Does cooking have an adverse effect on the health benefits of turmeric? A. King
Some of the most wonderful flavours we use in cooking come from the chemicals that plants produce to defend themselves from predators. Turmeric is native to south-east Asia and produces an astringent-tasting compound called curcumin. It is highly concentrated in the roots, forming between 2 and 5 per cent of the weight. The flavour of curcumin helps to prevent the turmeric plant from being eaten by rodents and deer. Curcumin is an antioxidant and long been part of ayurvedic medicinal cooking and now part of Western wellness culture. Tests have been done on the curcumin in turmeric, and it appears that it is a reasonably robust compound, and while deep frying and high-temperature roasting do break it down, simmering at or below 100 degrees does not damage curcumin as much. So if you're using turmeric in your cooking for health reasons, it is probably best to use it slow-cooked dishes or, even better, use it fresh and raw in drinks or dressings.
I need a pair of kitchen scales. What do I look for? L. Nile
The key qualities are stability, visibility and longevity. I prefer digital scales for their accuracy and ease of use. Their drawback is that they generally require batteries. If you are a baker or find yourself doing more baking, a set of digital scales measuring increments of 1g will be essential, especially when it comes to weighing yeast and salt for bread dough. Look for a squat set of scales with broad and durable feet. Small feet, or feet that don't seem well attached, can cause the scales to be uneven and, therefore, unreliable. A large weighing surface will mean the bowl or container will not obscure the readout, while a smaller weighing surface may mean bowl overhang. You will need to clean your scales, so look for a set with an easy-to-clean or waterproof surface. There are scales made for people with visual impairment with large backlit readouts. Remember, you get what you pay for.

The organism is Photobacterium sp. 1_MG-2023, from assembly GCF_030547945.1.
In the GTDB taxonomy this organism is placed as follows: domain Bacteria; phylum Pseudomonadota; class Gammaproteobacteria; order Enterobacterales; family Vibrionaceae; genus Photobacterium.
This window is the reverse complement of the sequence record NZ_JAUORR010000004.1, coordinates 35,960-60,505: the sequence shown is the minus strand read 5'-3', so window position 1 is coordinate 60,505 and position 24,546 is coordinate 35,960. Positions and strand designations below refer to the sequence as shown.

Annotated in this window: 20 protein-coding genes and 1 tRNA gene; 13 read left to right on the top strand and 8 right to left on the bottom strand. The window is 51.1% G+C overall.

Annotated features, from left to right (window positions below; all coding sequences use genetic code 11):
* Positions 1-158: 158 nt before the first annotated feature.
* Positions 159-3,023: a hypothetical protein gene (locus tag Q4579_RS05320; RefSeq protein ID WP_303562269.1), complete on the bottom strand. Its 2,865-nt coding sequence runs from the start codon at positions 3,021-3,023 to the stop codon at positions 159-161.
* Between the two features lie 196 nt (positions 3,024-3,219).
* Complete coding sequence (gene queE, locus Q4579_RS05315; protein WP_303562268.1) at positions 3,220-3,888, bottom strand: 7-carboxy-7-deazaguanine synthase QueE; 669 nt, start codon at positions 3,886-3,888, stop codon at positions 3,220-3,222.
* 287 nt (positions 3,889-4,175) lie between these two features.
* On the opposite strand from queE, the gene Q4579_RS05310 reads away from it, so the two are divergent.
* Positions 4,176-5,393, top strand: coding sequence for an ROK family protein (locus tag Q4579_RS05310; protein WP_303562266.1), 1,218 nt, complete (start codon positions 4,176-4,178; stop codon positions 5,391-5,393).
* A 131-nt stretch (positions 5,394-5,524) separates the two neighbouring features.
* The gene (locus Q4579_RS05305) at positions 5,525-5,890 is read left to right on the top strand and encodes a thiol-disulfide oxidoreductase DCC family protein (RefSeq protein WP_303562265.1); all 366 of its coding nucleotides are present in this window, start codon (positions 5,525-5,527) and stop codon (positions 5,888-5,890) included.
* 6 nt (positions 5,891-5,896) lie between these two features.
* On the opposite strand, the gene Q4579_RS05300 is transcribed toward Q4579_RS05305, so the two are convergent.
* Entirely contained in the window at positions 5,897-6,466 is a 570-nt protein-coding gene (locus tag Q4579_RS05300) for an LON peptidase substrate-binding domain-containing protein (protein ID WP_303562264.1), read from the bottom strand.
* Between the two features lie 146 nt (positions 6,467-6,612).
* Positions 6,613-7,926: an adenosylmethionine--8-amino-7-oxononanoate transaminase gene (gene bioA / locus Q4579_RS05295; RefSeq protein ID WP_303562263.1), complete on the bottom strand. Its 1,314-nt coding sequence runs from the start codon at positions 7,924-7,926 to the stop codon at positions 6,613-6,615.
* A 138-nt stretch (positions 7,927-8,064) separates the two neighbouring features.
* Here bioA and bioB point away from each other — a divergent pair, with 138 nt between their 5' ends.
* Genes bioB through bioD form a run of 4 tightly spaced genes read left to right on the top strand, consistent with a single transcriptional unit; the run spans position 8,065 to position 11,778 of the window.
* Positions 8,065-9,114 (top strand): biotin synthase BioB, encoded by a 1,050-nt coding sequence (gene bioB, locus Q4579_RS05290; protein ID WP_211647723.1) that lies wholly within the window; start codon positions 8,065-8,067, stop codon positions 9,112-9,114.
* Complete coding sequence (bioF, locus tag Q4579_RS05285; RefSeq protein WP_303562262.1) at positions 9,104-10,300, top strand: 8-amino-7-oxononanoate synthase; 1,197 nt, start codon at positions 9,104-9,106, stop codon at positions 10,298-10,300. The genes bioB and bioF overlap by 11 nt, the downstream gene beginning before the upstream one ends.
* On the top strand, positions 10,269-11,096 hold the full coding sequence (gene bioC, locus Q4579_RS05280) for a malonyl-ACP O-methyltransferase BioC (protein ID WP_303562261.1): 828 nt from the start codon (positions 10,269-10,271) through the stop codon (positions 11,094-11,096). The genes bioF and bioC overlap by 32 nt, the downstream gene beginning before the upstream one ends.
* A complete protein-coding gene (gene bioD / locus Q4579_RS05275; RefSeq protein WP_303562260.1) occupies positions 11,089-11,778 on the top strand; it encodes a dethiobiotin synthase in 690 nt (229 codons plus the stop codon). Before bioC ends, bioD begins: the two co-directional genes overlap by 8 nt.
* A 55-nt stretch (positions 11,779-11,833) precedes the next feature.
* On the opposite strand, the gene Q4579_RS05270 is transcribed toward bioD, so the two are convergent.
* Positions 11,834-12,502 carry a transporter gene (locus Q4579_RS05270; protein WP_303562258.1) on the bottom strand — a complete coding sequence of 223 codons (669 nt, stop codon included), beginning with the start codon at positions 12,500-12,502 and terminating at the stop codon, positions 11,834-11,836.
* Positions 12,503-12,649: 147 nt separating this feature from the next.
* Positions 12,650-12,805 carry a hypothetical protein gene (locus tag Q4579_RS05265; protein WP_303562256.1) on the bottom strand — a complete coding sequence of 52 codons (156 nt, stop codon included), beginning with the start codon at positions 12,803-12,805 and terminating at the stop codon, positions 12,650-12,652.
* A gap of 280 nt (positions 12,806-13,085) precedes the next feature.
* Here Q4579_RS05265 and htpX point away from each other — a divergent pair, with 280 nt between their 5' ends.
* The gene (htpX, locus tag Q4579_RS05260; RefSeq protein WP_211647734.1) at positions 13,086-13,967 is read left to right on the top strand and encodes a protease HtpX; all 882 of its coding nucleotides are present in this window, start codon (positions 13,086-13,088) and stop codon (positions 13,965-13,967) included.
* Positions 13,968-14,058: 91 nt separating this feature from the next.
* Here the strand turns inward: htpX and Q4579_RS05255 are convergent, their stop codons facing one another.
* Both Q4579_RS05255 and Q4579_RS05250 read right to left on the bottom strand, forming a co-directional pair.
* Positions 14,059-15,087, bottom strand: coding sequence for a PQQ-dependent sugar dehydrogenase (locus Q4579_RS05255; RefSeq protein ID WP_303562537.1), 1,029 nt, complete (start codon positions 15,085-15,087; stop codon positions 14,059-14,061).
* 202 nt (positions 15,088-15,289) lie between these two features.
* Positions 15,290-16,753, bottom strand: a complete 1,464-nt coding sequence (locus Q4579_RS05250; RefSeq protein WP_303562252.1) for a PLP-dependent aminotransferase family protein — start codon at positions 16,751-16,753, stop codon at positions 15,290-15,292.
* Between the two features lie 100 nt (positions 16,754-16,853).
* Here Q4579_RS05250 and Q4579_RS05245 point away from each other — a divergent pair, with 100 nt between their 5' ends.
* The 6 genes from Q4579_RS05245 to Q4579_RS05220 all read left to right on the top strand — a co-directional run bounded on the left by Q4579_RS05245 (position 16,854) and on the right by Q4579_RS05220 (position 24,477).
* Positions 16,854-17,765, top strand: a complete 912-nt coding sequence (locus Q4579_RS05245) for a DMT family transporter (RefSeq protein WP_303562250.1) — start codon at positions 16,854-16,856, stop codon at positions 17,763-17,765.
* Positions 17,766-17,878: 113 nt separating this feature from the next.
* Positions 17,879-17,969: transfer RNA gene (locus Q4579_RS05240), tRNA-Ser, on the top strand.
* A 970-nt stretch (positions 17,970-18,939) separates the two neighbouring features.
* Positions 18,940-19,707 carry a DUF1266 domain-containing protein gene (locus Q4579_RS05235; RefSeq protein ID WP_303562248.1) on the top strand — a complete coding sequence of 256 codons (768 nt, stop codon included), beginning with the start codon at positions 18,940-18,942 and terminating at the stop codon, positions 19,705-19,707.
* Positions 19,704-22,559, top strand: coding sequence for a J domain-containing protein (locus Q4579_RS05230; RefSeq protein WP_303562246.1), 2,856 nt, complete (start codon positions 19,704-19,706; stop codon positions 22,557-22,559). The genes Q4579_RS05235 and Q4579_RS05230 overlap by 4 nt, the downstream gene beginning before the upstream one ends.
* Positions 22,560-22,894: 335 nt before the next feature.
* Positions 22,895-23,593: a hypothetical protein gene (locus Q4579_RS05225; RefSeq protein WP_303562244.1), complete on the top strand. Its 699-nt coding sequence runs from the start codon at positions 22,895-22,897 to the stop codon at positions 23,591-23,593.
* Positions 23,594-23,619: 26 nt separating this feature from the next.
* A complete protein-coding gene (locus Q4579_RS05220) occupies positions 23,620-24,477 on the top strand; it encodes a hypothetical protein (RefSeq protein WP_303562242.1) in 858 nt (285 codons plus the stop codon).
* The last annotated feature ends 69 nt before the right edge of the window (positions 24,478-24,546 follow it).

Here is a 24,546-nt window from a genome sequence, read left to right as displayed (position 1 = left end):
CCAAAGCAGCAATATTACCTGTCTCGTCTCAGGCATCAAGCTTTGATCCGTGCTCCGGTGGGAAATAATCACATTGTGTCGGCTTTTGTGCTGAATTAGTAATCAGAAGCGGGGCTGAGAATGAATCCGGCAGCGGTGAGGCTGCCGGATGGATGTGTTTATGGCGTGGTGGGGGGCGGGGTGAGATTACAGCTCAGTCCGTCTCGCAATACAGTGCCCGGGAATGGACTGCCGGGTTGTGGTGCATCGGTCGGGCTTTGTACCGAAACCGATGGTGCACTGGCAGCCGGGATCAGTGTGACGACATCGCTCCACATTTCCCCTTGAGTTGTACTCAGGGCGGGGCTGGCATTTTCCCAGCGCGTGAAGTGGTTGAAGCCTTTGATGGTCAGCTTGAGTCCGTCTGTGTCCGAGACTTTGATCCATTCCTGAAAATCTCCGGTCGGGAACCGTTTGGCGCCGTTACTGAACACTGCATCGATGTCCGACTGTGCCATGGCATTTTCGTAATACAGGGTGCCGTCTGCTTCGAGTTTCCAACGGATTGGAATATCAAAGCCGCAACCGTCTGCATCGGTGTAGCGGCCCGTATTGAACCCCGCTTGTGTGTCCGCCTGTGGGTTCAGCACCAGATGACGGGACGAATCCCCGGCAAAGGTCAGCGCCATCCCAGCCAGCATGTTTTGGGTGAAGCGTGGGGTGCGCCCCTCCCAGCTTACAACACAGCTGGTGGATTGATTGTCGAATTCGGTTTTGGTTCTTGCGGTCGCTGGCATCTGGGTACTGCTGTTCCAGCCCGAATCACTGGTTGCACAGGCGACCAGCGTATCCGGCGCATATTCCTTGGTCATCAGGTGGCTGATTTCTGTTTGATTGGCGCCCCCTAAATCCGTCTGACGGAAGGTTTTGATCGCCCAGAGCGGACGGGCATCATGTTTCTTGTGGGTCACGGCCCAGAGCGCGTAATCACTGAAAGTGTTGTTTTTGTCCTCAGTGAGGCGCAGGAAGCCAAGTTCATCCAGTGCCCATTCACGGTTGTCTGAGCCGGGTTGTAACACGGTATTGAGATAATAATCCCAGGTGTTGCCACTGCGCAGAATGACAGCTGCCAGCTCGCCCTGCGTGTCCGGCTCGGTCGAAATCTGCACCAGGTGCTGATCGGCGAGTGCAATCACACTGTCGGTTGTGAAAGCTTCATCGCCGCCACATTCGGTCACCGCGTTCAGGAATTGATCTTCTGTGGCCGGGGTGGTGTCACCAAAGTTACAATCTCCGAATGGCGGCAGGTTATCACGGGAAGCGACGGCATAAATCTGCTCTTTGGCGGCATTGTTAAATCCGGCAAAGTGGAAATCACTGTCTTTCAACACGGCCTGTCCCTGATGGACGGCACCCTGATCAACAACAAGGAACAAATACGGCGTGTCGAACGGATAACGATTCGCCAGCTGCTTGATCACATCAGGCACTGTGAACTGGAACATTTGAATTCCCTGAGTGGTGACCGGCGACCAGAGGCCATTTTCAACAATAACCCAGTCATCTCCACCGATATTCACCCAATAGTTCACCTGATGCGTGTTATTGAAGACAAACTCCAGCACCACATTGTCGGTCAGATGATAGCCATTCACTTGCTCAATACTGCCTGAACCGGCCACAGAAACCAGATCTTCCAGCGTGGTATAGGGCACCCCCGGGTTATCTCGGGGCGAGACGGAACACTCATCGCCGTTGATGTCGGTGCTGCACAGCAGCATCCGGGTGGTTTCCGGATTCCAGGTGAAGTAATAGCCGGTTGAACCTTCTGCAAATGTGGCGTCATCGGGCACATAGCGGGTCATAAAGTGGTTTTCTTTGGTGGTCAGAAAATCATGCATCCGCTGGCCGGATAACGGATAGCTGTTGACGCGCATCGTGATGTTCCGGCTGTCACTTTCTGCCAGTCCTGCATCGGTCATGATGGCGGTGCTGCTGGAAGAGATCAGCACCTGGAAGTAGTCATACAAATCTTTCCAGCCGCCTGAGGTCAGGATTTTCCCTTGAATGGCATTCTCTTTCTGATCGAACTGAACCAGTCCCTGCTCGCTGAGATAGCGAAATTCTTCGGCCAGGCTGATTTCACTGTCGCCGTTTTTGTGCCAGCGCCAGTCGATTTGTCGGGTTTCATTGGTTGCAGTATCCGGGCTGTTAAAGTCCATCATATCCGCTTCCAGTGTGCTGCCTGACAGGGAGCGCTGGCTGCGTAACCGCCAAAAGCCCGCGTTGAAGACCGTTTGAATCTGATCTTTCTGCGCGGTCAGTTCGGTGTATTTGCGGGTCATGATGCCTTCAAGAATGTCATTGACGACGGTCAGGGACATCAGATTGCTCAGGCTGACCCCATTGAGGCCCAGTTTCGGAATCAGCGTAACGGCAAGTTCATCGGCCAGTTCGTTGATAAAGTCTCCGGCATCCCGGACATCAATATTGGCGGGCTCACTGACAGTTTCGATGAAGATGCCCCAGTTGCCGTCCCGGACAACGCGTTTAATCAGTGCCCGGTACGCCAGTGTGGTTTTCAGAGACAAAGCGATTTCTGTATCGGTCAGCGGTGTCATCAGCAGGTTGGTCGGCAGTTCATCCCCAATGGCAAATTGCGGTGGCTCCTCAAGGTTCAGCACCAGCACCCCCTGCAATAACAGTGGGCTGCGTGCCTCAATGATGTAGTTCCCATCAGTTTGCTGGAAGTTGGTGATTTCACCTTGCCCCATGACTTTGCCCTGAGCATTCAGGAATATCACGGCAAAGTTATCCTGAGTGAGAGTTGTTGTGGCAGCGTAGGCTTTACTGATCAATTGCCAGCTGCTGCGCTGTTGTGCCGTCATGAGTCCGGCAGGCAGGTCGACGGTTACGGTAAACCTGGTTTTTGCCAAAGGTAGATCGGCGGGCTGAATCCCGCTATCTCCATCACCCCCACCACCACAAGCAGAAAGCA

A few weeks back, I wrote about how to cook sausages to avoid their skins splitting. The advice from the experts here at the Brain Food Institute was to cook them low and slow. I shared the article on social media, where comments fell into two camps: those who said it was essential to prick sausages to release fat, and those who thought pricking was a heinous crime. My thoughts on the matter are, if you don't want fat, don't eat sausages. It's like going to the cinema but not wanting to look at large rectangles.
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